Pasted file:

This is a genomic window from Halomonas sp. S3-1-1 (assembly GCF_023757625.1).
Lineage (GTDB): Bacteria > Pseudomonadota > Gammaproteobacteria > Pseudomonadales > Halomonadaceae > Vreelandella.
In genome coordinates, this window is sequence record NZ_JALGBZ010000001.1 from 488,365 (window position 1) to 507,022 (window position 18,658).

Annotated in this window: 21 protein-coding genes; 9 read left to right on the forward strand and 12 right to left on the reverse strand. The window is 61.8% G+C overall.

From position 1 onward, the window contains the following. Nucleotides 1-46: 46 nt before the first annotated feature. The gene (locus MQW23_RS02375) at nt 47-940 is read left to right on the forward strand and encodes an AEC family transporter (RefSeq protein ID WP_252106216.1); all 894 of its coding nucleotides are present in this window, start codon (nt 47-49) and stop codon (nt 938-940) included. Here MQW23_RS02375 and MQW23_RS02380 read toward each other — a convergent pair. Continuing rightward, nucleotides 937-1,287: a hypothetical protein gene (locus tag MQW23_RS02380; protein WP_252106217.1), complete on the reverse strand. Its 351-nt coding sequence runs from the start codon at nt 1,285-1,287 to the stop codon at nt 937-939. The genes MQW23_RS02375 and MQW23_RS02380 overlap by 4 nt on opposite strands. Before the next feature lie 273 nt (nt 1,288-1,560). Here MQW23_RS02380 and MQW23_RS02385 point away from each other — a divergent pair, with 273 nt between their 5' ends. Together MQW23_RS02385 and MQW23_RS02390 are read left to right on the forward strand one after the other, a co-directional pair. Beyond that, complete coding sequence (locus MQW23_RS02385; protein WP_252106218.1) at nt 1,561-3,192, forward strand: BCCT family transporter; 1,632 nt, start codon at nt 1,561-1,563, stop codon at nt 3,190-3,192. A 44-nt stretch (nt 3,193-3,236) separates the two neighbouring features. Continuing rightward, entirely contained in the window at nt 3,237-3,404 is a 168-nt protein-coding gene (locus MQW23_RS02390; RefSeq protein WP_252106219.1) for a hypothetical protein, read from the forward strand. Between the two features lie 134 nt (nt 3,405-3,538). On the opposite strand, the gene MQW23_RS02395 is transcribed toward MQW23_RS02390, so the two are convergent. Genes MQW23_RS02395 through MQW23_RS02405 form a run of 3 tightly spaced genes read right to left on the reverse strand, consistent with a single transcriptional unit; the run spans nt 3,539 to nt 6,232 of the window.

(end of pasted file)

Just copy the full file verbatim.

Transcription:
This is a genomic window from Halomonas sp. S3-1-1 (assembly GCF_023757625.1).
Lineage (GTDB): Bacteria > Pseudomonadota > Gammaproteobacteria > Pseudomonadales > Halomonadaceae > Vreelandella.
In genome coordinates, this window is sequence record NZ_JALGBZ010000001.1 from 488,365 (window position 1) to 507,022 (window position 18,658).

Annotated in this window: 21 protein-coding genes; 9 read left to right on the forward strand and 12 right to left on the reverse strand. The window is 61.8% G+C overall.

From position 1 onward, the window contains the following. Nucleotides 1-46: 46 nt before the first annotated feature. The gene (locus MQW23_RS02375) at nt 47-940 is read left to right on the forward strand and encodes an AEC family transporter (RefSeq protein ID WP_252106216.1); all 894 of its coding nucleotides are present in this window, start codon (nt 47-49) and stop codon (nt 938-940) included. Here MQW23_RS02375 and MQW23_RS02380 read toward each other — a convergent pair. Continuing rightward, nucleotides 937-1,287: a hypothetical protein gene (locus tag MQW23_RS02380; protein WP_252106217.1), complete on the reverse strand. Its 351-nt coding sequence runs from the start codon at nt 1,285-1,287 to the stop codon at nt 937-939. The genes MQW23_RS02375 and MQW23_RS02380 overlap by 4 nt on opposite strands. Before the next feature lie 273 nt (nt 1,288-1,560). Here MQW23_RS02380 and MQW23_RS02385 point away from each other — a divergent pair, with 273 nt between their 5' ends. Together MQW23_RS02385 and MQW23_RS02390 are read left to right on the forward strand one after the other, a co-directional pair. Beyond that, complete coding sequence (locus MQW23_RS02385; protein WP_252106218.1) at nt 1,561-3,192, forward strand: BCCT family transporter; 1,632 nt, start codon at nt 1,561-1,563, stop codon at nt 3,190-3,192. A 44-nt stretch (nt 3,193-3,236) separates the two neighbouring features. Continuing rightward, entirely contained in the window at nt 3,237-3,404 is a 168-nt protein-coding gene (locus MQW23_RS02390; RefSeq protein WP_252106219.1) for a hypothetical protein, read from the forward strand. Between the two features lie 134 nt (nt 3,405-3,538). On the opposite strand, the gene MQW23_RS02395 is transcribed toward MQW23_RS02390, so the two are convergent. Genes MQW23_RS02395 through MQW23_RS02405 form a run of 3 tightly spaced genes read right to left on the reverse strand, consistent with a single transcriptional unit; the run spans nt 3,539 to nt 6,232 of the window.